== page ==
Language tags are used to indicate which language the web site contents are using. By W3C recommendation, web pages should always have language tag defined.
Always use a language attribute on the HTML tag to declare the default language of the text in the page. When the page contains content in another language, add a language attribute to an element surrounding that content.
Use the lang attribute for pages served as HTML, and the xml:lang attribute for pages served as XML. For XHTML 1.x and HTML5 polyglot documents, use both together.
In short, use "lang" tag for html, "xml:lang" and "xmlns" for html. Here's an example,
<html lang="en" xml:lang="en" xmlns= "http://www.w3.org/1999/xhtml">
If you have some content text that using a different language, you can indicate it like this,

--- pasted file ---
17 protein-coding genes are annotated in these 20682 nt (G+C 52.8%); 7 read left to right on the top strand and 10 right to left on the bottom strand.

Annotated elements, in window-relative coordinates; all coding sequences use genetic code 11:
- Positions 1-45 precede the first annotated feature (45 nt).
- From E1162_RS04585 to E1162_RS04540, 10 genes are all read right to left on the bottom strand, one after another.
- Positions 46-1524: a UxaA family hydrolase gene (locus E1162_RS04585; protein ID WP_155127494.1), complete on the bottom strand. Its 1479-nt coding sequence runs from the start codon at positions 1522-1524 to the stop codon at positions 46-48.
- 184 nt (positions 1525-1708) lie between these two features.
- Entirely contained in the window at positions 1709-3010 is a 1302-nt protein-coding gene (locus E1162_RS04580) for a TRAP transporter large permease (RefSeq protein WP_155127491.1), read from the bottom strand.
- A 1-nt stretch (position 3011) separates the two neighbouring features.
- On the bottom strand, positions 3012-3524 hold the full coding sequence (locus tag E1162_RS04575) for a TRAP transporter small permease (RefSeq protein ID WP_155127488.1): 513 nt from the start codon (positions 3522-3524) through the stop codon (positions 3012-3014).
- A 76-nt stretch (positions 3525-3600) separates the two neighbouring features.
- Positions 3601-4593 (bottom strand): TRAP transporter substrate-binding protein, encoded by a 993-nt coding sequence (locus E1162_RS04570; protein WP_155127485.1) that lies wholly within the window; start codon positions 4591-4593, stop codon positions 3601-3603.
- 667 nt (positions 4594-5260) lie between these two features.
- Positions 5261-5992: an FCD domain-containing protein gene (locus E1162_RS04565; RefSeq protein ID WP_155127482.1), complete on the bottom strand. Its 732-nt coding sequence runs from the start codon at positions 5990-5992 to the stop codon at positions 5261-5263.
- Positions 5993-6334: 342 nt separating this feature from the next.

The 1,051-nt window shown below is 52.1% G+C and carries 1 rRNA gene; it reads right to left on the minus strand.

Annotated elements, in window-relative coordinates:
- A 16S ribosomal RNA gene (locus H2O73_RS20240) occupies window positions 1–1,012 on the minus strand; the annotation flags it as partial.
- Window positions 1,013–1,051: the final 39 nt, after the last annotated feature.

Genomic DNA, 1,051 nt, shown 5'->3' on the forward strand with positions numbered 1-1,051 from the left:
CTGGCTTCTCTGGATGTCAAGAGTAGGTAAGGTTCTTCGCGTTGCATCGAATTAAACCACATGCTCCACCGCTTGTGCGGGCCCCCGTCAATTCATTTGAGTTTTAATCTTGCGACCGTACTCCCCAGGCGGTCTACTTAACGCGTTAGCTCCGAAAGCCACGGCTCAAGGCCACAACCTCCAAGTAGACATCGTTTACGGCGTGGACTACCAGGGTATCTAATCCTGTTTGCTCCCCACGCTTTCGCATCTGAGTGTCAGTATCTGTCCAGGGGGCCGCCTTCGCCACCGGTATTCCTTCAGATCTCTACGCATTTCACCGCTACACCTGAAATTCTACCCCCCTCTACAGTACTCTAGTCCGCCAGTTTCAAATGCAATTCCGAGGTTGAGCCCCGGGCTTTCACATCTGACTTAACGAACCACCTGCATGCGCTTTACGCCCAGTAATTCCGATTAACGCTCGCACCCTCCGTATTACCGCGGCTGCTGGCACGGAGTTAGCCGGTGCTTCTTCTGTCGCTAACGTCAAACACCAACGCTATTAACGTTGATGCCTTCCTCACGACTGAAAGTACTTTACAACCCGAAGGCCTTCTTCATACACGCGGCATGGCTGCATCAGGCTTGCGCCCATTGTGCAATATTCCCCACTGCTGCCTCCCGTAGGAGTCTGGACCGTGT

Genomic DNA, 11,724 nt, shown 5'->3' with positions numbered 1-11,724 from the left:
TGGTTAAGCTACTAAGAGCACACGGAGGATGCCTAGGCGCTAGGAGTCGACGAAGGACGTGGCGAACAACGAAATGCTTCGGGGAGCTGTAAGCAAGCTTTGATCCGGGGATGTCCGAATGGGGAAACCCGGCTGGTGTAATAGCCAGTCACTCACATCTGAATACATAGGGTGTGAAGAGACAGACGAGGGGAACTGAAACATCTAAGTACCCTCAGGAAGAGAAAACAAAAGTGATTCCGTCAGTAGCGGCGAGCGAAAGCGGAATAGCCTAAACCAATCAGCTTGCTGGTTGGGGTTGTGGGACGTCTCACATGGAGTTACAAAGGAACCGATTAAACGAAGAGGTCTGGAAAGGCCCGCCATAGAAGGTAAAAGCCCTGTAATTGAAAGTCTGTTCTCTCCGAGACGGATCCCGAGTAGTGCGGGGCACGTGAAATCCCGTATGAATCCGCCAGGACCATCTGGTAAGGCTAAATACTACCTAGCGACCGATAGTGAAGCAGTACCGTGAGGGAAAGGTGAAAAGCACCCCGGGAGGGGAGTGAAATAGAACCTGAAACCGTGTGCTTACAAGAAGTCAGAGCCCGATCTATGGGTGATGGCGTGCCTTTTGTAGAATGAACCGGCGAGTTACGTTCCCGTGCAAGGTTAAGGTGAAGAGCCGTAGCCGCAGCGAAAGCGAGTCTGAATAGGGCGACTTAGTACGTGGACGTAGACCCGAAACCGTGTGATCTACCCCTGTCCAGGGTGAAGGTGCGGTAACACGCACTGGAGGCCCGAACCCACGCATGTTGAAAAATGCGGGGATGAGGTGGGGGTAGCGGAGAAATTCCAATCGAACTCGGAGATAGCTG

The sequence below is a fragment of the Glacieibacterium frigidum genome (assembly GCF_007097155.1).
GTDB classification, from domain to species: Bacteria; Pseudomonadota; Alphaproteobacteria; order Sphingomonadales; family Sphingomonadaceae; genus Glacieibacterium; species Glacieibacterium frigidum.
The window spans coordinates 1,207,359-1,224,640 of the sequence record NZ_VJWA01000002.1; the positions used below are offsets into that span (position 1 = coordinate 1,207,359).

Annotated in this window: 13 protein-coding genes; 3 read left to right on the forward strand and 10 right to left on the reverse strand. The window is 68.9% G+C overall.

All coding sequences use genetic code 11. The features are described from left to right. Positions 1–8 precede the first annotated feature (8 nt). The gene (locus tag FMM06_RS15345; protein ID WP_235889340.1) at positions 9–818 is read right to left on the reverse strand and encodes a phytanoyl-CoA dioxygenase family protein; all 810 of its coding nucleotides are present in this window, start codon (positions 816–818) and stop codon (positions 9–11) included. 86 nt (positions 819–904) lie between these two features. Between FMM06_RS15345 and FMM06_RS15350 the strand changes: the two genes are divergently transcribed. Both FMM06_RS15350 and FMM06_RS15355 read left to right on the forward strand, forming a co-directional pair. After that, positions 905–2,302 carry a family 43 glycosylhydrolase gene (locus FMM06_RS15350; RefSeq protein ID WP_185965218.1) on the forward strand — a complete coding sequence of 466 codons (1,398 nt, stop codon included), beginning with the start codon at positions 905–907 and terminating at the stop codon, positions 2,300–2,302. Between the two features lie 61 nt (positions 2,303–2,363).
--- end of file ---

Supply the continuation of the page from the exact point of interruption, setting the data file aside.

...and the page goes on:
<div lang="fr" xml:lang="fr">
In HTML5, the lang attribute can be used on any HTML element. There were some restrictions in HTML 4.01
The "lang" tag gives browser clue to display language code correctly, without the needs of user interaction to choose the proper language manually on a browser. Search engines also use it to targeting the correct readers. Bing is checking "lang" tags. But Google seems to ignore "lang" tag.
Google is using "hreflang" language tags instead to help with indexing the page. You should use separate links for each language you support and indicate the URL for the language. Also, it's better to include an "x-default" link, to indicate which URL to use if a browser does not use the languages you indicated.
<link rel="alternate" href="http://www.test.com/au/test1" hreflang="en-au" />
<link rel="alternate" href="http://www.test.com/us/test1" hreflang="en-us" />
<link rel="alternate" href="http://www.test.com/uk/test1" hreflang="en-gb" />
<link rel="alternate" href="http://www.test.com/au/test1" hreflang="x-default" />
Here is the page from Google, about how to tell Google the localized versions of your page: